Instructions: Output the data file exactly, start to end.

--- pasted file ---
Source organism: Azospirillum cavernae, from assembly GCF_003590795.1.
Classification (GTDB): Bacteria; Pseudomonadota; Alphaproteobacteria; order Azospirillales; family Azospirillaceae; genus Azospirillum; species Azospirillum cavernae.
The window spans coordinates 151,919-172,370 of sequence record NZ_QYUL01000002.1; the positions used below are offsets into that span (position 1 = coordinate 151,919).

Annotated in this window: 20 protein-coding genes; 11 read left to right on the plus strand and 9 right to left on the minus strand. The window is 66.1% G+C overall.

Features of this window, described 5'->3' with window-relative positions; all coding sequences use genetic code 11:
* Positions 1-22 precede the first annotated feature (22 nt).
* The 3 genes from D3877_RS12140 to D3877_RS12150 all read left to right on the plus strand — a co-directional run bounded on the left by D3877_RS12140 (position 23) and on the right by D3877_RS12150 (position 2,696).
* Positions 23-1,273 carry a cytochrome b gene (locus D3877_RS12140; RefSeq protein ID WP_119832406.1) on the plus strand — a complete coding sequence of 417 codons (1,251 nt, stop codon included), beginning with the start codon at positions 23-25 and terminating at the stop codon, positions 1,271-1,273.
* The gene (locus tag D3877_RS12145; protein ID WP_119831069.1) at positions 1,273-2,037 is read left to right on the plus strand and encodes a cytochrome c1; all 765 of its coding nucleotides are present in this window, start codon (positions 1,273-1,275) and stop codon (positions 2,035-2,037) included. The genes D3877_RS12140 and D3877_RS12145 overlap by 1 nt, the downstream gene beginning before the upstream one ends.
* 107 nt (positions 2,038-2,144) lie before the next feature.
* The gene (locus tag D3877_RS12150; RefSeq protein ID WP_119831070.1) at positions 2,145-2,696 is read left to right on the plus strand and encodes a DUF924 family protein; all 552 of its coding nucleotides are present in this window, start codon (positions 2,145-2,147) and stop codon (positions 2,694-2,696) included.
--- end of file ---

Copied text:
Source organism: Azospirillum cavernae, from assembly GCF_003590795.1.
Classification (GTDB): Bacteria; Pseudomonadota; Alphaproteobacteria; order Azospirillales; family Azospirillaceae; genus Azospirillum; species Azospirillum cavernae.
The window spans coordinates 151,919-172,370 of sequence record NZ_QYUL01000002.1; the positions used below are offsets into that span (position 1 = coordinate 151,919).

Annotated in this window: 20 protein-coding genes; 11 read left to right on the plus strand and 9 right to left on the minus strand. The window is 66.1% G+C overall.

Features of this window, described 5'->3' with window-relative positions; all coding sequences use genetic code 11:
* Positions 1-22 precede the first annotated feature (22 nt).
* The 3 genes from D3877_RS12140 to D3877_RS12150 all read left to right on the plus strand — a co-directional run bounded on the left by D3877_RS12140 (position 23) and on the right by D3877_RS12150 (position 2,696).
* Positions 23-1,273 carry a cytochrome b gene (locus D3877_RS12140; RefSeq protein ID WP_119832406.1) on the plus strand — a complete coding sequence of 417 codons (1,251 nt, stop codon included), beginning with the start codon at positions 23-25 and terminating at the stop codon, positions 1,271-1,273.
* The gene (locus tag D3877_RS12145; protein ID WP_119831069.1) at positions 1,273-2,037 is read left to right on the plus strand and encodes a cytochrome c1; all 765 of its coding nucleotides are present in this window, start codon (positions 1,273-1,275) and stop codon (positions 2,035-2,037) included. The genes D3877_RS12140 and D3877_RS12145 overlap by 1 nt, the downstream gene beginning before the upstream one ends.
* 107 nt (positions 2,038-2,144) lie before the next feature.
* The gene (locus tag D3877_RS12150; RefSeq protein ID WP_119831070.1) at positions 2,145-2,696 is read left to right on the plus strand and encodes a DUF924 family protein; all 552 of its coding nucleotides are present in this window, start codon (positions 2,145-2,147) and stop codon (positions 2,694-2,696) included.